Maheshwar was a glorious city at the dawn of Indian civilization when it was Mahishmati, capital of king Kartivarjun. This temple town on the banks of the river Narmada finds mention in the epics of Ramayana and Mahabharata. Revived to its ancient position of importance by the Holkar queen Rani Ahilyabai of Indore. Maheshwar's temples and mighty fort-complex stand in quiet beauty, mirrored in the river below. Today, Maheshwar is also known for its distinctive handwoven sarees called Maheshwari exquisitely woven ‘Maheshwari’ sarees.

A historic temple town situated at the banks of the beautiful Narmada river, Maheswar in Madhya Pradesh is over flowing with its past glory. Found its mention in the epics, this historic city was the capital of the great king Kartivarjun and its old name was Mahishmati. The literal meaning of the term Maheshwar means abode of Lord Mahesh, which shows this temple city’s close connection with the Lord Shiva.

A glorious city from a very old time, Maheshwar's temples and massive fort-complex presents an unusual charm of architectural grandeur. The carved pendant balconies with elevated spires and the intricately worked doorways give a discerning look to the temples of Maheshwar.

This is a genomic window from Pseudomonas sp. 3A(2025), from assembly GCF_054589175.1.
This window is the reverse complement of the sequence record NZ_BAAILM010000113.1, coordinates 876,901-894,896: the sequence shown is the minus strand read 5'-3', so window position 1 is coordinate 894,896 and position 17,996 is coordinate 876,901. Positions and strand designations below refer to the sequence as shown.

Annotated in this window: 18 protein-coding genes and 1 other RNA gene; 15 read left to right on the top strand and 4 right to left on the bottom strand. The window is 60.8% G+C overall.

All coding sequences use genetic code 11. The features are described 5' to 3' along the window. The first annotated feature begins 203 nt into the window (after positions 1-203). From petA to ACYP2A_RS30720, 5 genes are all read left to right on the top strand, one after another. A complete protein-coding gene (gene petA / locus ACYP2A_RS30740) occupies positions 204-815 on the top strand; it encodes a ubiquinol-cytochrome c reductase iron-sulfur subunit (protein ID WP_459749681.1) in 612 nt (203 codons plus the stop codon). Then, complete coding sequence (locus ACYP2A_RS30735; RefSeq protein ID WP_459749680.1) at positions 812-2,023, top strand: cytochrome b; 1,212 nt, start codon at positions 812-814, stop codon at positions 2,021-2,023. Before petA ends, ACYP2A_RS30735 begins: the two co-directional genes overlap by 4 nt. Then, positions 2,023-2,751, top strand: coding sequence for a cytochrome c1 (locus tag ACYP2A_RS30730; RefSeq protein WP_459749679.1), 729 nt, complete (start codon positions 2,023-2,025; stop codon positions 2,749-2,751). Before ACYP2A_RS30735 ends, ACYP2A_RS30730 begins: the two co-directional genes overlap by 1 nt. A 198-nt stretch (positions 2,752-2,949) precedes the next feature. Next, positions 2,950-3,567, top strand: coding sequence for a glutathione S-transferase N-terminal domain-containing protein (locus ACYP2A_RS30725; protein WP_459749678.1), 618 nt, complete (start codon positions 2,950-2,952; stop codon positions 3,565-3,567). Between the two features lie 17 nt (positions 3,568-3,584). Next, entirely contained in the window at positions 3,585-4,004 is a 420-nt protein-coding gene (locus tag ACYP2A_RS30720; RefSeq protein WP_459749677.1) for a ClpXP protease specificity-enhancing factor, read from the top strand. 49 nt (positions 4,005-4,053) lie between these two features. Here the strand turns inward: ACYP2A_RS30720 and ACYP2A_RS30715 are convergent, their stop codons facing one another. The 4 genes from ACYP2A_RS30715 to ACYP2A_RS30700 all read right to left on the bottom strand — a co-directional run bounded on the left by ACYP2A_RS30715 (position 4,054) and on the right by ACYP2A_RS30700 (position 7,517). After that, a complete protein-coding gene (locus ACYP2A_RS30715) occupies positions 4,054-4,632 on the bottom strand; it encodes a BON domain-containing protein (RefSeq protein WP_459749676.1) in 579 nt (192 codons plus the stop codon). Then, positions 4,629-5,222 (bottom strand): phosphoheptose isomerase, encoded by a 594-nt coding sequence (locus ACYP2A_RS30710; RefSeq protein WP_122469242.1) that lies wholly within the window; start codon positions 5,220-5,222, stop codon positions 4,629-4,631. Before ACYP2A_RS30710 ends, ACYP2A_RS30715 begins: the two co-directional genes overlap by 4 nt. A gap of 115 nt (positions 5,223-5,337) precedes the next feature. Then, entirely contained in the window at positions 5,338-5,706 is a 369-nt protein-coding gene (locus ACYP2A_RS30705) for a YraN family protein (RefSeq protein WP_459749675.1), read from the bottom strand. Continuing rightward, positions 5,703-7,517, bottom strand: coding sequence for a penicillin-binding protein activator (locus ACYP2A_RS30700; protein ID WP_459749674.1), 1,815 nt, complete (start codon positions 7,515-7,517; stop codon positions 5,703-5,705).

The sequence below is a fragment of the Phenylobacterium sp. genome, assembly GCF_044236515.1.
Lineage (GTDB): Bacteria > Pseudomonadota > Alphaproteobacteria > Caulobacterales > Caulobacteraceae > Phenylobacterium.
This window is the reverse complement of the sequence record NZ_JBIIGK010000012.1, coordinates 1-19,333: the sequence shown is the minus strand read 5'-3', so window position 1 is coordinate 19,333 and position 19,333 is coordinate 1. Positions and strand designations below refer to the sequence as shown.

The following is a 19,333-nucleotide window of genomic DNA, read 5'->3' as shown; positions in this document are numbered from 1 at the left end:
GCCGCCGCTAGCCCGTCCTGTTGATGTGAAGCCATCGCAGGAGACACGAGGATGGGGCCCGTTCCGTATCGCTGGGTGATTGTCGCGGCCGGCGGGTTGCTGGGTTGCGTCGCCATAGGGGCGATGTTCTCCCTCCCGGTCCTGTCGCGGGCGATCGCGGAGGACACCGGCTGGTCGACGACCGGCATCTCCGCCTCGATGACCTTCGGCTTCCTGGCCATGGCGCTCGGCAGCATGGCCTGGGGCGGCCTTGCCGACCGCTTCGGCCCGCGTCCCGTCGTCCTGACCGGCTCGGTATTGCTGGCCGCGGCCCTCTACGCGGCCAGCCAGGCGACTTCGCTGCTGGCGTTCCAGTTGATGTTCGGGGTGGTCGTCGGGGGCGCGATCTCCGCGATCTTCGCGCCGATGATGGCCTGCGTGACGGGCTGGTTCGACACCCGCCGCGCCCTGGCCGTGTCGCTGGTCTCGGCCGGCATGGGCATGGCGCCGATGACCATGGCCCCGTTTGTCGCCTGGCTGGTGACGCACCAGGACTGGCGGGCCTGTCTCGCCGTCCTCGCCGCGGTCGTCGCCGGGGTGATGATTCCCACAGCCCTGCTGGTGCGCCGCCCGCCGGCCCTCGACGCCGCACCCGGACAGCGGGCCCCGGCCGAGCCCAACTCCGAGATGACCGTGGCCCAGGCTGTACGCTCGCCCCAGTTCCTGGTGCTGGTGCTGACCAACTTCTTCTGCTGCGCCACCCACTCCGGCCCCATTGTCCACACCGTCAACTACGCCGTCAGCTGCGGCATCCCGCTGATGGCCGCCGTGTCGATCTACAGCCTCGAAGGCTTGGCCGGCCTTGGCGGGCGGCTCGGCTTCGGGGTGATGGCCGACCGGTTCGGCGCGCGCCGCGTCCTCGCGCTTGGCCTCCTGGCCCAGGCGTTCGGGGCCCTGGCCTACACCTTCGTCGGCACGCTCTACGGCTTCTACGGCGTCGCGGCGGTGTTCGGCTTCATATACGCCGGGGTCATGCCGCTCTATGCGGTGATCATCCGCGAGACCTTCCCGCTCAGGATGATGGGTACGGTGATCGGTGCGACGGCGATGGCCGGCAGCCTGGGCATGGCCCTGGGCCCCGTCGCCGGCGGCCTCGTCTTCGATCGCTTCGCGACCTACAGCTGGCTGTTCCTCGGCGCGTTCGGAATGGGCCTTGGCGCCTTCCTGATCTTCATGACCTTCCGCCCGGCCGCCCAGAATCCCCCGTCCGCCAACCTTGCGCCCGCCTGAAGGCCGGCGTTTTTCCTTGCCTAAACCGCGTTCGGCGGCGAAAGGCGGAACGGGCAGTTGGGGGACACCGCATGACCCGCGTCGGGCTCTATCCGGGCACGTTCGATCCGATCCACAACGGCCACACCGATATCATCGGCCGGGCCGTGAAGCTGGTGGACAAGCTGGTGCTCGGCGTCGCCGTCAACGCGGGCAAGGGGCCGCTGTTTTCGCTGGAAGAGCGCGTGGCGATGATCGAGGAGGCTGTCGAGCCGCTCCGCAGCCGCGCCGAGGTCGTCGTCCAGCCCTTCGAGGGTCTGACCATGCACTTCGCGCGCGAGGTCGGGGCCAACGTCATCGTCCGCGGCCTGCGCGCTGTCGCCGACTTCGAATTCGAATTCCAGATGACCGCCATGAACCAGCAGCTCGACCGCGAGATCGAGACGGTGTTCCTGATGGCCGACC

Maheshwar town is built on the site of the ancient city of Somvanshya Shastrarjun Kshatriya, and was the capital of king Kartavirya Arjuna,(Shree Shastrarjun) who is mentioned in the Sanskrit epics Mahabharata and Ramayana. Maheshwar was known as Mahissati (Mahishamati in Sanskrit) in ancient times and was the capital of Southern Avanti. Maheshwar on the banks of the Narmada was capital of King Sahasrarjun. One day the King and his 500 wives went to the river for a picnic. When the wives wanted a vast play area, the King stopped the mighty river Narmada with his 1000 arms. While they were all enjoying themselves, Ravana flew by in his Pushpak Vimana. Downstream, when he saw the dry river bed, he thought it was an ideal place to pray to Lord Shiva. He made a shivalinga out of sand and began to pray. When Sahasrajuna’s wives were done and they stepped out of the river bed, he let the waters flow. The voluminous river flowed down sweeping Ravana’s shivalinga along, messing up his prayers. Furious, Ravana tracked Sahasrajuna and challenged him. Armed to the hilt the mighty Ravana was in for a huge surprise. The mighty Sahasrarjuna with the 1000 arms pinned Ravana to the ground. Then he placed 10 lamps on his heads and one on his hand. After tying up Ravana, Sahasrarjuna dragged him home and tied him up to the cradle pole of his son. A humiliated Ravana stayed prisoner until his release was secured.